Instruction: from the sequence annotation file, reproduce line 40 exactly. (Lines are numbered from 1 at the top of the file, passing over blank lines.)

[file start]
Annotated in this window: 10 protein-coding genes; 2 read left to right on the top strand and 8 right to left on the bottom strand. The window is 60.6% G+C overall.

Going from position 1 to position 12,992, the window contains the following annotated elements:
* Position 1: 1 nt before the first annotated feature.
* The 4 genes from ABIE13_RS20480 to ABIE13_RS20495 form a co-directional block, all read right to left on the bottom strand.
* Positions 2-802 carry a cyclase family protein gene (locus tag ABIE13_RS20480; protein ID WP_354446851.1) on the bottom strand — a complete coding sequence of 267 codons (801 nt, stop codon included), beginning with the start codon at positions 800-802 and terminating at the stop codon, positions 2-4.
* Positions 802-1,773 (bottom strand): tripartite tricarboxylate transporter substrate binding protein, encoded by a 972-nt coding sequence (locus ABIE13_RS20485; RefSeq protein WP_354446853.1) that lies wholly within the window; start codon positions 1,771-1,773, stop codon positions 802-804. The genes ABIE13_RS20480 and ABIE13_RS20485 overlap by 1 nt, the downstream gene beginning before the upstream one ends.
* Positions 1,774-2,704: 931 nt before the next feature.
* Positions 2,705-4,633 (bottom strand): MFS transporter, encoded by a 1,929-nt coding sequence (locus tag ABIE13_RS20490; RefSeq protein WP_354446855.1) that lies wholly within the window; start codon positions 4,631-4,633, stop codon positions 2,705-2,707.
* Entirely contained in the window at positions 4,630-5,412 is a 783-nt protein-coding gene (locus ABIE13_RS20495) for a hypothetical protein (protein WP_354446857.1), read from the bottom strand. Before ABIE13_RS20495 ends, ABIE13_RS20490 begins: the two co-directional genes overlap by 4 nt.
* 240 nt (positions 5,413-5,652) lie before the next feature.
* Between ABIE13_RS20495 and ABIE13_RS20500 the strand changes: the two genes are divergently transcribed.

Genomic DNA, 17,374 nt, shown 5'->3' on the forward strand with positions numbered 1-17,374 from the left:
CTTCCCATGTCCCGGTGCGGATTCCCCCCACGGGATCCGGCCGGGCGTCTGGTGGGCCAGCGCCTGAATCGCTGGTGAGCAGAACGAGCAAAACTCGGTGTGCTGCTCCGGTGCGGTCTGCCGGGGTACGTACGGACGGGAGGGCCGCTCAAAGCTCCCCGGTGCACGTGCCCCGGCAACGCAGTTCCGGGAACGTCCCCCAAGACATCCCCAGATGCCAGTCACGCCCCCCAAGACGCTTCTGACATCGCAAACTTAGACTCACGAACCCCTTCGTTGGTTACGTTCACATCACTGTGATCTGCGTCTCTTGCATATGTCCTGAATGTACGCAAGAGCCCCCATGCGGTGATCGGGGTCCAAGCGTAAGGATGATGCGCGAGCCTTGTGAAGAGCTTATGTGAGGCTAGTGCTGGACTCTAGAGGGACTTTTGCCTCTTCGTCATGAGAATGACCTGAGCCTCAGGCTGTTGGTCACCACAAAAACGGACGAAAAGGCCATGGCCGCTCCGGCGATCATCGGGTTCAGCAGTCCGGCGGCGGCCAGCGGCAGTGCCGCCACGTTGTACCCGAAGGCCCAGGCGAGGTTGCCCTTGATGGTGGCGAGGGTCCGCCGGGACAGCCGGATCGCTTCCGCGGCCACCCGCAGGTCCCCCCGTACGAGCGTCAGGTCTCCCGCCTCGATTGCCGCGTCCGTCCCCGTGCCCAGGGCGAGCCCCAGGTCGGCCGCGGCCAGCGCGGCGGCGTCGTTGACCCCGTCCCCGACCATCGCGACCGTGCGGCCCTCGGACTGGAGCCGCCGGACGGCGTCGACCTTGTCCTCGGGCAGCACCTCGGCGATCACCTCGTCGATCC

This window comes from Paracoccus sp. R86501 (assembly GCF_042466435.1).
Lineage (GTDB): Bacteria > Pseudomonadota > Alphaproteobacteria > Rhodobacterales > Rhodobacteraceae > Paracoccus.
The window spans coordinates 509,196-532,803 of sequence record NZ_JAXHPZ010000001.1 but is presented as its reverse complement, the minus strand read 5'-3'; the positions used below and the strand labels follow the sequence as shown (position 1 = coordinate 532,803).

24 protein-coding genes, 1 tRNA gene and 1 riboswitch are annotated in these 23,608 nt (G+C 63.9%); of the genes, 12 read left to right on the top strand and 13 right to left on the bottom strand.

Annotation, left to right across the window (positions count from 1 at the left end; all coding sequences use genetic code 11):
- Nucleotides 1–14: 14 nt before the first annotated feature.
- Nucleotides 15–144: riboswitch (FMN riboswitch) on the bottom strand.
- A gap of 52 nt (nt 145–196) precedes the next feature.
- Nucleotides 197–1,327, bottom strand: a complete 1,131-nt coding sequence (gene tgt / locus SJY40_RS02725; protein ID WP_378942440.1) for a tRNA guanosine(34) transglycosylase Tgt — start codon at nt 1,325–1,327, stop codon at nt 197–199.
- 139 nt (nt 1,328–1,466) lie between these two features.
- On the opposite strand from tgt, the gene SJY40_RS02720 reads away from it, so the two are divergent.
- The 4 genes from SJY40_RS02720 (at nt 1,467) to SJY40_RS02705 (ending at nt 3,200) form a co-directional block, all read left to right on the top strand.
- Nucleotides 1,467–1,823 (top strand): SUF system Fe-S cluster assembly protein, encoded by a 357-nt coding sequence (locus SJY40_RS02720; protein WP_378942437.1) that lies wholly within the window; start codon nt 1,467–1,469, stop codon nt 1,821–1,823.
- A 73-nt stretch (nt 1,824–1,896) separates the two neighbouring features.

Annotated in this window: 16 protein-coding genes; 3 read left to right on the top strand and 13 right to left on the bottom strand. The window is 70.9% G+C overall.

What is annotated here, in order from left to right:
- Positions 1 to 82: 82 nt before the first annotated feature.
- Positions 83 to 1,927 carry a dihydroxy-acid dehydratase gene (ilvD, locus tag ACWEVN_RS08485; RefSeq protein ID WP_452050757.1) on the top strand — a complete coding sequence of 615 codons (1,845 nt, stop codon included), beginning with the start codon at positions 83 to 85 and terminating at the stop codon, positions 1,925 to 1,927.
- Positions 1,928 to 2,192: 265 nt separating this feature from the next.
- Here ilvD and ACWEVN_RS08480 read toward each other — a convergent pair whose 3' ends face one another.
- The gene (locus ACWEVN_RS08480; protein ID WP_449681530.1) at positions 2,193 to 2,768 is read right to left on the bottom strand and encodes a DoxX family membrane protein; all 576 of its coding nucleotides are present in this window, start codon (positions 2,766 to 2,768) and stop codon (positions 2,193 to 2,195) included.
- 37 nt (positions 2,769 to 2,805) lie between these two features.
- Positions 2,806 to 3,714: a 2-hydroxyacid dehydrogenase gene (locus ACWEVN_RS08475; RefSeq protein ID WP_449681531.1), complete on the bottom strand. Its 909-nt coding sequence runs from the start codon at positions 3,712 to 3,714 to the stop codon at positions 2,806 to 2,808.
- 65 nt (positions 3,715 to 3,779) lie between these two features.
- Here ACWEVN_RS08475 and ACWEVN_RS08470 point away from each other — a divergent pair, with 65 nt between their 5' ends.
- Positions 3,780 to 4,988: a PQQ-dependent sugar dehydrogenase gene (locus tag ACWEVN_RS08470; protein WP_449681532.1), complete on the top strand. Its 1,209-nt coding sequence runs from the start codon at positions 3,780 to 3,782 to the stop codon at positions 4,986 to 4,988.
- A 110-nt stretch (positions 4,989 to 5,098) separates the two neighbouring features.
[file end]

- A 110-nt stretch (positions 4,989 to 5,098) separates the two neighbouring features.